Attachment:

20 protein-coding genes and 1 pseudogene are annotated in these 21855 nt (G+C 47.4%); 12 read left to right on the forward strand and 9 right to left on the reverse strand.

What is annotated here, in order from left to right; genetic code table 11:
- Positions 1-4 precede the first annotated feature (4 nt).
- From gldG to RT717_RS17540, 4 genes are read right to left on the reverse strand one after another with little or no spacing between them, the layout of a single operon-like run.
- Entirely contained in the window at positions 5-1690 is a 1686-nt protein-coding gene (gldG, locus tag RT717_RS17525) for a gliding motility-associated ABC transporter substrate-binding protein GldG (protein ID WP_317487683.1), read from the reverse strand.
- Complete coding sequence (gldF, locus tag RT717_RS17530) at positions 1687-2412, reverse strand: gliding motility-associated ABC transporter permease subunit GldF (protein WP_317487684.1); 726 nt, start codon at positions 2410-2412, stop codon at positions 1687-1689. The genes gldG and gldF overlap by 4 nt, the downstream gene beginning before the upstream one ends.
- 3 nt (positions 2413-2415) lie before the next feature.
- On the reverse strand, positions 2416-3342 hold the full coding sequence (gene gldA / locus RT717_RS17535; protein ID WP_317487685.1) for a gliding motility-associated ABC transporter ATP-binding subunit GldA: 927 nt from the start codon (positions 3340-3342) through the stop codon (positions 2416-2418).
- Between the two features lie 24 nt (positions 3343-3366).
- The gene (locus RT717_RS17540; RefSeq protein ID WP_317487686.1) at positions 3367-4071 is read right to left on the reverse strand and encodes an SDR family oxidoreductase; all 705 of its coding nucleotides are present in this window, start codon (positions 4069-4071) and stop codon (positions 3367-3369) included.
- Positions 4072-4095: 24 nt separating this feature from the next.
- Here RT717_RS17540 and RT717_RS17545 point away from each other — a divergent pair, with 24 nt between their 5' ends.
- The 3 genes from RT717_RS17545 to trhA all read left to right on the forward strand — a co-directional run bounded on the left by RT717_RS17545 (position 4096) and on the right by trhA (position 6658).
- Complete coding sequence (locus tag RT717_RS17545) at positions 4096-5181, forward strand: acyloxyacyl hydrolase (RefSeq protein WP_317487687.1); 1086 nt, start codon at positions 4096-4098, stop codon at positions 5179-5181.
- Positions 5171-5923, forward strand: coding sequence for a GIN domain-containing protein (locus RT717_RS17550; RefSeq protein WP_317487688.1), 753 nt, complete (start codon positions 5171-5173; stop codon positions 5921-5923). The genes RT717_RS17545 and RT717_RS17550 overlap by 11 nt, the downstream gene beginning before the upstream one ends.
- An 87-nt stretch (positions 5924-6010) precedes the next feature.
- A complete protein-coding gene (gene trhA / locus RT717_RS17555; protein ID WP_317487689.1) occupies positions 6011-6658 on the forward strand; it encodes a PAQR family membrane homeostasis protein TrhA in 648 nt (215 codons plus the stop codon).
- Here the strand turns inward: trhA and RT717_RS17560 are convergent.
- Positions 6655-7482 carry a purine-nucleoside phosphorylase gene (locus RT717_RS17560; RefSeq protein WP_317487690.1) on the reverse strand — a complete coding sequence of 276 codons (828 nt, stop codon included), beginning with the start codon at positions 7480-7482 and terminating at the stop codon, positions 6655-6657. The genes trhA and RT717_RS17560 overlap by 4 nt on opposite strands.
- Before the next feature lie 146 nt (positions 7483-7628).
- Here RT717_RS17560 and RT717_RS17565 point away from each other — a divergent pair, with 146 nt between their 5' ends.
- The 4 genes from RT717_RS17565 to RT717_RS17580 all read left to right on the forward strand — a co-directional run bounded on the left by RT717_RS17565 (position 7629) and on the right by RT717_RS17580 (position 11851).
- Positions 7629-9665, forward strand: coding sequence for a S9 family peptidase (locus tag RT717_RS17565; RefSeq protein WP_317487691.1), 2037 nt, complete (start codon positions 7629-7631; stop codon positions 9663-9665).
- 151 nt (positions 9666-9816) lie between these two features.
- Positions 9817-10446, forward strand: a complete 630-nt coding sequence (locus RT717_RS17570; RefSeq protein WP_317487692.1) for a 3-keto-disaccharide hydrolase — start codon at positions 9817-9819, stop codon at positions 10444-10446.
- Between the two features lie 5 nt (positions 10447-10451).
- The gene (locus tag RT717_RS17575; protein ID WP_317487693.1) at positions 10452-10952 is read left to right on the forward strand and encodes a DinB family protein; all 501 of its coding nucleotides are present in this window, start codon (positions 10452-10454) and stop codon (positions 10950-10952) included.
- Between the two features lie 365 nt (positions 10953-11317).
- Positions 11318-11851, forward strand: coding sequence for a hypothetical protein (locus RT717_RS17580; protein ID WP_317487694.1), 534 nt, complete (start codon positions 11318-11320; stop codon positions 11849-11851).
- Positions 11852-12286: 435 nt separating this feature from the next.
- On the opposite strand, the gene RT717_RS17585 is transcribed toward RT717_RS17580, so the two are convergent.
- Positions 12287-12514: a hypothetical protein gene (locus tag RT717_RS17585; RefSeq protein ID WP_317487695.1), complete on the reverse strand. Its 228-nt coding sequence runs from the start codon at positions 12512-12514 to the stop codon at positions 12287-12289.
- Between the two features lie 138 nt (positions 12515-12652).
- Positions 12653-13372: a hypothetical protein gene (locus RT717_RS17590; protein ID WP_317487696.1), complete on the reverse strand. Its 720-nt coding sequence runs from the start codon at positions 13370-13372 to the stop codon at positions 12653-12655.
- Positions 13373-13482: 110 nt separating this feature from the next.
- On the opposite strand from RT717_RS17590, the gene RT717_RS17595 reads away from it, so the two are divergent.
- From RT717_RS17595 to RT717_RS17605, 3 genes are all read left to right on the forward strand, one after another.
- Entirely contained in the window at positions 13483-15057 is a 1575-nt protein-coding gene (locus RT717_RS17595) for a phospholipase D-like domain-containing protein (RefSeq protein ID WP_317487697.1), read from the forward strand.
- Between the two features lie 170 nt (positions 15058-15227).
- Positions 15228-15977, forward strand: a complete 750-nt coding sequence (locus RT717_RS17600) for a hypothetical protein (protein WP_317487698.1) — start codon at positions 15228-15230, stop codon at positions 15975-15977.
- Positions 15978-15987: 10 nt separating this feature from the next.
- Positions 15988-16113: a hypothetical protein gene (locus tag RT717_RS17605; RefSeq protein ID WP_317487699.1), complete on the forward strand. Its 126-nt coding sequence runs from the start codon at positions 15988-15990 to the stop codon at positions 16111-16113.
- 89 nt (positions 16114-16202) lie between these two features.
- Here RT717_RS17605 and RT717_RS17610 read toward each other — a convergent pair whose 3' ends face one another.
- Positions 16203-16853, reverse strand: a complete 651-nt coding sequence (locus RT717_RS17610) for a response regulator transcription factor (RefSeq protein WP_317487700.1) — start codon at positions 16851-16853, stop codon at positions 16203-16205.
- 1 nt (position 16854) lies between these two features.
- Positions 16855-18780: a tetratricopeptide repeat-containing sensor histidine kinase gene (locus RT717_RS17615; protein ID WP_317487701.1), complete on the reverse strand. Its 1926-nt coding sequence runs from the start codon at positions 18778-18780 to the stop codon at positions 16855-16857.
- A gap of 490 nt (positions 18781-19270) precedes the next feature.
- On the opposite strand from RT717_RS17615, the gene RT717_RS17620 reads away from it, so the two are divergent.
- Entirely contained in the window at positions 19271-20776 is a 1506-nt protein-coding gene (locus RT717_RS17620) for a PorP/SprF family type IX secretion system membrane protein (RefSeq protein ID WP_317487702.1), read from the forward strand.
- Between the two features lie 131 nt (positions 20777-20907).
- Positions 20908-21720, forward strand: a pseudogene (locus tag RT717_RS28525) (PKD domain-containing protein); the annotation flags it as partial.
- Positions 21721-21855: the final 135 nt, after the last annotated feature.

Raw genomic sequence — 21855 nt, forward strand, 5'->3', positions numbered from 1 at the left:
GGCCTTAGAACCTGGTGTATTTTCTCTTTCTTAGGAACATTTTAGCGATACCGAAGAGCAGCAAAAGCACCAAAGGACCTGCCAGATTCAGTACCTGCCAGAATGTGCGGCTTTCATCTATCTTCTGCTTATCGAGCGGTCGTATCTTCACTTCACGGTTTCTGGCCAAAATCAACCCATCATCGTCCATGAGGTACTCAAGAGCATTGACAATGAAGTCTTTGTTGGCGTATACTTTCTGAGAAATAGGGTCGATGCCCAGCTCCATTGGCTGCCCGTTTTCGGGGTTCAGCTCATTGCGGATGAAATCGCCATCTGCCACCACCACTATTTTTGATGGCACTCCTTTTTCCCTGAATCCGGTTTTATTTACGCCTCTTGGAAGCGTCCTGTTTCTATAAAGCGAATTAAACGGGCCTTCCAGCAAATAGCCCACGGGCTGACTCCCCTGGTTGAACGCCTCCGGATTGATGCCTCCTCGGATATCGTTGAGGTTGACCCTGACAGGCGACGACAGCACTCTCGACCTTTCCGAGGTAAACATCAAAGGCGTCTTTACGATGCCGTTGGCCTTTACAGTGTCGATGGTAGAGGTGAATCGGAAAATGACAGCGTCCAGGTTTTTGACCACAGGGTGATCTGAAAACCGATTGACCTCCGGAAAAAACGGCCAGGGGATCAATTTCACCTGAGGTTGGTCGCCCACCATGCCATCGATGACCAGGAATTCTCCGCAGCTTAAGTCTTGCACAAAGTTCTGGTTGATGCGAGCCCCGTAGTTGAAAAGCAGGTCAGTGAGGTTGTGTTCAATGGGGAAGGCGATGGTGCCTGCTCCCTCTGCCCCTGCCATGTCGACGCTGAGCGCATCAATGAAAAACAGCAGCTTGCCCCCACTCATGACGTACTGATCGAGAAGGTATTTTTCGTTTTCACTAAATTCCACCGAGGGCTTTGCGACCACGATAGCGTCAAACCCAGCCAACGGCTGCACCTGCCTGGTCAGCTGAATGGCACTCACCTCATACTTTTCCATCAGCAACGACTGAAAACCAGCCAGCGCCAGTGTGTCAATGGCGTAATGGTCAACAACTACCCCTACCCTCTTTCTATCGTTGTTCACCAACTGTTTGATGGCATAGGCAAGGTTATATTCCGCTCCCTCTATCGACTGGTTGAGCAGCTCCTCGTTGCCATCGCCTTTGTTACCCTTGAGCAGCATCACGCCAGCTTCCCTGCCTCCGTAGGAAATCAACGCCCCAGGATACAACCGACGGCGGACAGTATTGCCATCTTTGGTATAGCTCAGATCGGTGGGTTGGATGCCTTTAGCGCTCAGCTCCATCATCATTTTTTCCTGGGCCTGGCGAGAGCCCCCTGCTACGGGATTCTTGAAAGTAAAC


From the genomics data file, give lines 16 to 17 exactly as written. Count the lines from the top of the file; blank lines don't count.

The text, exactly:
- An 87-nt stretch (positions 5924-6010) precedes the next feature.
- A complete protein-coding gene (gene trhA / locus RT717_RS17555; protein ID WP_317487689.1) occupies positions 6011-6658 on the forward strand; it encodes a PAQR family membrane homeostasis protein TrhA in 648 nt (215 codons plus the stop codon).